After hitting the Beach for a bit, we decided to rally for a run on Loveland Pass. It was an emotional run for me, since my best ski buddy who had passed a few years back had loved the pass, and I have a picture up on a wall at home of him throwing a huge tail grab on the pass.
While leaving my truck at the bottom of the slope, two snowboarders warned us of the heavy and wet conditions. They weren’t lying. But the CRJs immediately seemed to be more at home in the deeper, backcountry snow than on any groomer, and I looked forward to heading back to Utah to try them out.
The next week brought February-esque snow to Little Cottonwood Canyon for a Memorial Day weekend I will never forget. I skied the CRJ all four days, but my most notable and memorable experience came the morning of Memorial Day. The reports claimed that 16 to 18 inches had fallen in the canyon, but when fellow BLISTER tester Jason Hutchins, good friend Joe Augusten, and I summited the top of High Boy in Alta, we already sensed that the report was low.
The CRJ worked like a charm on the skin up with its inherent stability supporting my body weight on the high angle switchbacks. The O1 bindings also won some serious points with me, as they proved to be the most superior touring binding I’ve ever used. We dropped into Eagle’s Nest and the CRJ proved that powder is definitely where they are meant to be. Joe screamed “FACE SHOTS!” as I came rocking down the top pitch of our epic first run. The snow was incredibly light and blowing like it had been all season at Alta.
I was mostly satisfied with the float and maneuverability in the waist-deep, Memorial Day pow that we chased for the rest of the day. The tips still wanted to dive, and I was leaning back more than I am used to, but again, I believe this to be a mount issue and not a design flaw. I ran into a friend skiing the 2010-2011 CRJ later that day and she told me she was focusing on leaning forward to keep on top of them, further prompting my curiosity about the mount position.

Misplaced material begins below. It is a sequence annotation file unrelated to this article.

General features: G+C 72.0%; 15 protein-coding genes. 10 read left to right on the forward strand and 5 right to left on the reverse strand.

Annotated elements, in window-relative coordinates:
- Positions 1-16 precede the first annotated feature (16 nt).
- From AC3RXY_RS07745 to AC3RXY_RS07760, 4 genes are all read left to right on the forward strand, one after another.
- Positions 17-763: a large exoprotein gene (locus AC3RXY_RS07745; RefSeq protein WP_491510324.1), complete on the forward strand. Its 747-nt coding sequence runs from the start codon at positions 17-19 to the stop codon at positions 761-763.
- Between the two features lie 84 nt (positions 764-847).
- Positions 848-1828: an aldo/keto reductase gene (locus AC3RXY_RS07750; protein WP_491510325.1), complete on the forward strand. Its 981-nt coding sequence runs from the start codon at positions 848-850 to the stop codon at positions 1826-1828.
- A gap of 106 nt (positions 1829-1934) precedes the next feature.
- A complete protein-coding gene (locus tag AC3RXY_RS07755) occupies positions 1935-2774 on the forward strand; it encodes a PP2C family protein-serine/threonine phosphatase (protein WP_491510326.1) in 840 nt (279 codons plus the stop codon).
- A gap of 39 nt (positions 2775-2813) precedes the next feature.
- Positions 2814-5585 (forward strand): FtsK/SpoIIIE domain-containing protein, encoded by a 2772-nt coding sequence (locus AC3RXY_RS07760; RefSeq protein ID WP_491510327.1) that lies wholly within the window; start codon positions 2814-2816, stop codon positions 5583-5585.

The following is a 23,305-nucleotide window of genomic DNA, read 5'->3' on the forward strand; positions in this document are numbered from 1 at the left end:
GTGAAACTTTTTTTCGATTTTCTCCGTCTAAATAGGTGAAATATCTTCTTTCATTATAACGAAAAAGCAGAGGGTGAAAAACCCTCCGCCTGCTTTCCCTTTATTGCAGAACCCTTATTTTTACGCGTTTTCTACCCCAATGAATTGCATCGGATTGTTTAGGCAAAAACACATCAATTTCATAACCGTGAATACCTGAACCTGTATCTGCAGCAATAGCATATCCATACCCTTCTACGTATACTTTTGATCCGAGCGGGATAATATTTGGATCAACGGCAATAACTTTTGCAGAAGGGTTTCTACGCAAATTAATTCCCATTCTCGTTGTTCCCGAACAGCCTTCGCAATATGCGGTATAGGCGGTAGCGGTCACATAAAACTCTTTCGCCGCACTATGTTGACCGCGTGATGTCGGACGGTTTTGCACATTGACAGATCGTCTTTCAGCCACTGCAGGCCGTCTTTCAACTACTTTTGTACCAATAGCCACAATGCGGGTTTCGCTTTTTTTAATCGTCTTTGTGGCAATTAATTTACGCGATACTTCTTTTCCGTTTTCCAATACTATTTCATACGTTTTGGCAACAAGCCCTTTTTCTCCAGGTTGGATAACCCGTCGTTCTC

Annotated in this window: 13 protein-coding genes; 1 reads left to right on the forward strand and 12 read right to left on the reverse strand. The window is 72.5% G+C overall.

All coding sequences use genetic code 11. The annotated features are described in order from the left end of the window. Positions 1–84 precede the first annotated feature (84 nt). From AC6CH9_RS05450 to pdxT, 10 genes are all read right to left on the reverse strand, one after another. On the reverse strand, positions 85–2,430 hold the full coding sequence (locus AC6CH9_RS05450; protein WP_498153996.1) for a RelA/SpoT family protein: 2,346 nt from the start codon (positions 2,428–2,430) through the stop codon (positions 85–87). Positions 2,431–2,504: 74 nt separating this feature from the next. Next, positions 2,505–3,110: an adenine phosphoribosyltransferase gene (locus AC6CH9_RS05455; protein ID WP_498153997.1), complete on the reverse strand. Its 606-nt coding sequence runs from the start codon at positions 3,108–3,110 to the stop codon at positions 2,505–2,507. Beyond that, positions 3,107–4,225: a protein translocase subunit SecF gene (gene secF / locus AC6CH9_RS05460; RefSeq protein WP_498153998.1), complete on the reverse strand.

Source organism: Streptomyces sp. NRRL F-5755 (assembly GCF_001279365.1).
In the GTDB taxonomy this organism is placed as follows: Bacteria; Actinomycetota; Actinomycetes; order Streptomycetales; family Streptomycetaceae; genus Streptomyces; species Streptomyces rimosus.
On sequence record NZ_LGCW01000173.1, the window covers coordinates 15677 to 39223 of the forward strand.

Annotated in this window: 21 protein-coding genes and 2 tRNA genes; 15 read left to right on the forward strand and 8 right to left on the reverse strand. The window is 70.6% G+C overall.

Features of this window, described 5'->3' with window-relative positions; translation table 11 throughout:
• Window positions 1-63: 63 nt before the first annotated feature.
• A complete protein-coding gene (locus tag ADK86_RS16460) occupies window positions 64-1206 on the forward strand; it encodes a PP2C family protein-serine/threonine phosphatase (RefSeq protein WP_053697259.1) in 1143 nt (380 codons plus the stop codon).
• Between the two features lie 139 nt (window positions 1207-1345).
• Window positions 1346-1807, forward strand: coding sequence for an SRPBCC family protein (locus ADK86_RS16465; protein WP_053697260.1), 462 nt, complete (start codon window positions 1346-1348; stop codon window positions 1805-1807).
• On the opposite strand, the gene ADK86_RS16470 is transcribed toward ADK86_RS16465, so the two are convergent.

I felt that there were two weak points of the CRJ, though the first is pretty common among “fun” ski designs: the tails give out if you are carving against the fall line. This “flippy-spinny” characteristic of the ski wants to bring you around switch, which can be annoying for a tele-turn, especially on hard pack. This happened to me at least once a day while testing the ski. (But again, this is a typical characteristic of fun shapes in general.)
The second weakness was more confusing. The outside edge would catch fairly regularly, usually on the downhill ski, but sometimes on the uphill one. It was as if the CRJ had its own idea of where it was going. It never took me down however, as the superior stability was always there to help me recover.
Overall, I would recommend the CRJ for its intended purpose: skiing big mountain powder lines. I would not pull it out to go ski groomers, nor is it a quiver-of-one ski. It doesn’t rank high on my intuitive scale either, requiring a decent amount of forethought to initiate a turn. Having said all that, I thoroughly enjoyed my time on the CRJ and would ride them again, hopefully with a more powerful cartridge or binding that would allow me to really open them up. The CRJ offers a great deal of forgiving support and tail strength, which allow you stomp larger airs. It is a good ski for the trees in soft snow and has enough support to get you gracefully down bomb-proof icy faces.